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Rafael Nadal, 19, takes on World No. 1 Roger Federer in a memorable 2006 Internazionali BNL d'Italia final.

Rafa vs. Roger, The Match That Cemented Their Rivalry

Ten years ago, Federer and Nadal contested a memorable Rome final that cemented their rivalry and emphasised their status as the sport's greatest stars.

On a hot spring afternoon in Rome, under the stately pine trees at the Foro Italico, Roger Federer and Rafael Nadal were the focus of the tennis world.

Federer, already considered an all-time great, was the dominant force on the ATP World Tour. But a teenager in a sleeveless top and pirate shorts, striking vicious forehands, had established a psychological advantage with victory over the World No. 1 in four of their previous five meetings.

As a result, the final of the Internazionali BNL d'Italia on 14 May 2006 became terrific theatre, a 'must-see' for sports' lovers, let along fans, media and those closely associated with professional tennis.

"It was an unforgettable match, five hours and something," Nadal told ATPWorldTour.com. "It was an unbelievable comeback for me in the fifth. I think for both of us, it was a very, very high level. We enjoyed it and we had fun. Both of us had chances to win the match. For me it was great to be part of that match."

Federer told ATPWorldTour.com, "I remember the five-hour battle, the crowds were unbelievable. I also think the level of the match was big; Rafa and I were both at the top of our games."

Nadal had beaten Federer in a thrilling Monte-Carlo final three weeks earlier. Federer had remarked afterwards, "I've got to play aggressive. He leaves me no choice."

Throughout the Rome final, the Swiss adopted serve and volley tactics sparingly, punched precisely into the corners and followed his strokes to the net to keep Nadal off balance and leave the court wide open. "I worked my forehand way more than in Monaco," said Federer, who won 64 of his 84 points at the net. "I also did more with my backhand too."

Federer controlled play in the majority of the opening two sets, but out of the blue Nadal gained a set point opportunity when Federer served at 4-5, 30/40. Federer saved it with a terrific lunge volley, as Nadal looked certain to pass him down the line. When Federer lost a 4/2 lead in the tie-break, Nadal, undeterred, wrestled away the momentum.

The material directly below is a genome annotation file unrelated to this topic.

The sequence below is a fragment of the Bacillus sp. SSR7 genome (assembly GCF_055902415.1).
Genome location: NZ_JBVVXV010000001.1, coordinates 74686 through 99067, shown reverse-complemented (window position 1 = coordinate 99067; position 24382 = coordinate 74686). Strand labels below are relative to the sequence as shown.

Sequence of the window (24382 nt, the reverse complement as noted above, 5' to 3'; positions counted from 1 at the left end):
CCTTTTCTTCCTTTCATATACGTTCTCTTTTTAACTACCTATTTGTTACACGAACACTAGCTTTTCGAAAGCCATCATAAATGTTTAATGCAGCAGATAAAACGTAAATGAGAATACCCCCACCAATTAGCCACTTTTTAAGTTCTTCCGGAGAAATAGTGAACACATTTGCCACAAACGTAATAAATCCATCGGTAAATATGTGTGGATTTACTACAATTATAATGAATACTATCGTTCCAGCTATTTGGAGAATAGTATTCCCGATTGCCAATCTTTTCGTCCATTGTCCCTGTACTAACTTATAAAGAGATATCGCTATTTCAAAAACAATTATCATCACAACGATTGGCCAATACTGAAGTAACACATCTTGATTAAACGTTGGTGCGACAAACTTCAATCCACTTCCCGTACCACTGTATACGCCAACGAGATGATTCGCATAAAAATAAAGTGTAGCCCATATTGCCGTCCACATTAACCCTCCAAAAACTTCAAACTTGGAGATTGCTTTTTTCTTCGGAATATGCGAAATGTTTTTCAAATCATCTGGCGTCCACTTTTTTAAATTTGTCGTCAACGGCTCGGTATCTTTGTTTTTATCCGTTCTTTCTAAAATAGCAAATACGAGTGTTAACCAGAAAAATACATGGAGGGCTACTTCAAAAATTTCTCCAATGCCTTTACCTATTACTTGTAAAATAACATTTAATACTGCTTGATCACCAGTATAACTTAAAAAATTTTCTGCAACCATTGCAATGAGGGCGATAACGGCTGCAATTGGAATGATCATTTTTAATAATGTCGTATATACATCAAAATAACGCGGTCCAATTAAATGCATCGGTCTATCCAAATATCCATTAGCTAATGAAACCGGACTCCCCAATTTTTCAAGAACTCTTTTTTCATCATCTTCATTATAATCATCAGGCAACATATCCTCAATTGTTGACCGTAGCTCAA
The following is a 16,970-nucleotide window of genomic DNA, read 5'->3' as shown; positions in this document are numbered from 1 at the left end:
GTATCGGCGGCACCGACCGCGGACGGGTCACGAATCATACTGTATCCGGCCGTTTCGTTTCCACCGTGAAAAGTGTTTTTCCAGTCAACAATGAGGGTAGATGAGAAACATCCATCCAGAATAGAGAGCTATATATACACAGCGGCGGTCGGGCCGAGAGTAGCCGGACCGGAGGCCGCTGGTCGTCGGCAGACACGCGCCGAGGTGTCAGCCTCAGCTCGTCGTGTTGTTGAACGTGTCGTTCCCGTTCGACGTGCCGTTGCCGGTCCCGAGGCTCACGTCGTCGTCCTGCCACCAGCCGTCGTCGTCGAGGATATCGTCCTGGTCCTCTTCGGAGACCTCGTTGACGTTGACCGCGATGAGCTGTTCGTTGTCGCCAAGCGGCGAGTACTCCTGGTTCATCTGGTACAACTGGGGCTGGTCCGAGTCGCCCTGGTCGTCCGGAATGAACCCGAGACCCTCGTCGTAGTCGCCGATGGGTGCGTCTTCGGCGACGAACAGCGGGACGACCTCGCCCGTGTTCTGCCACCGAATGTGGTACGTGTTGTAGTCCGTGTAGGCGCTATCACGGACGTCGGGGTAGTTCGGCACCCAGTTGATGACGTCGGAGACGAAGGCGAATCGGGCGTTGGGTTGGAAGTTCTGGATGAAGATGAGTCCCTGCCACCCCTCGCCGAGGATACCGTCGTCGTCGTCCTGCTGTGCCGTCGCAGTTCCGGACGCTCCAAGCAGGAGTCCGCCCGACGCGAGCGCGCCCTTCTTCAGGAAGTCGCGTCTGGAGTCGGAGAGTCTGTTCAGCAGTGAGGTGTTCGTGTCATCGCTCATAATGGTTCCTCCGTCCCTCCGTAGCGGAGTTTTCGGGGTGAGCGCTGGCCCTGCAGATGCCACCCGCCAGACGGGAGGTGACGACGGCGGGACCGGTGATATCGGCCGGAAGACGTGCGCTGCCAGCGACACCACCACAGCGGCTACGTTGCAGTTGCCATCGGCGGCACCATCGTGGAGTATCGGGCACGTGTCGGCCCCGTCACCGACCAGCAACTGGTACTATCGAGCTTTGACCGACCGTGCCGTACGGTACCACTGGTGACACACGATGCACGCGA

Later, World No. 2 Nadal broke a net-rushing Federer with a backhand crosscourt pass at 2-2 in the third set and had chances to break early in the fourth, only to see Federer step up with forehand winners in the first game. Federer was off the hook and broke Nadal's serve at 1-2, when the Spaniard anticipated a cross-court stroke only to see Federer strike a forehand winner down the line.

Federer continued to attack and went on to gain a stranglehold at 4-1 in the fifth set. Nadal then started to hit his groundstrokes within one yard of the baseline and targeted Federer's single-handed backhand with his vicious topspin to work his way back into the match. But Federer's level did not drop in his 13th consecutive final appearance.

He held two championship points after Nadal hit the first double fault of the match at 5-6, 15/30. The Swiss squandered hit first opportunity with a backhand long, then rushed a forehand down the line to let Nadal off the hook. "I tried to hit a winner, why not?" said Federer, who finished on 89 unforced errors. "I didn't try to totally hit a winner, but tried to play aggressive and I was a little late on it. I couldn't get quite over the first point in time. I guess, the first match point cost me the match."

Despite the setback, Federer went on to lead 5/3 in the tie-break only to mis-hit a forehand for a three-point cushion. "He caught me right on the finish line," said Federer. Nadal went on to play nerve-free tennis to win four straight points, falling to the crushed brick at the end of a brutal, exciting five-hour and six-minute encounter. "It was more difficult for me to play against him here," said Nadal, who had not lost a clay-court match in more than 12 months. "It was a very emotional match... This one is special. It's unbelievable for me."

At 19 years of age, Nadal had tied Guillermo Vilas' Open Era record of 53 straight match wins on a clay, which had stood since an October 1977 loss in Aix-en-Provence to Ilie Nastase, who played with a subsequently outlawed spaghetti racquet. Nadal admitted, "Before each tournament, I'm always thinking, 'this week I’m going to lose.' But I have been lucky this year and won.” The win, Nadal's 13th straight final triumph, also tied Bjorn Borg’s record for 16 titles won as a teenager.

It had taken Nadal eight minutes longer to beat Guillermo Coria in the previous year's final, but the Spaniard's 6-7(0), 7-6(5), 6-4, 2-6, 7-6(5) victory over Federer firmly cemented their rivalry for the ages.

Just as millions had done in years past for matches featuring Rod Laver and Ken Rosewall, John McEnroe and Bjorn Borg, Andre Agassi and Pete Sampras, fans decisively took sides on 14 May 2006. Federer or Nadal, in support of their contrasting styles. Federer was the purists' favourite, a classicist, while Nadal was the relentless, physical fighter.

Two years later, Federer and Nadal pushed the bar even higher in the 2008 Wimbledon final, widely considered the sport's greatest match. "We played against each other on many occasions in a short period of time. It was a time when we met each other a lot in finals and Rome was one of the best, alongside the 2008 Wimbledon final," Federer told ATPWorldTour.com. Today, Nadal leads 23-11 in their FedEx ATP Head2Head series.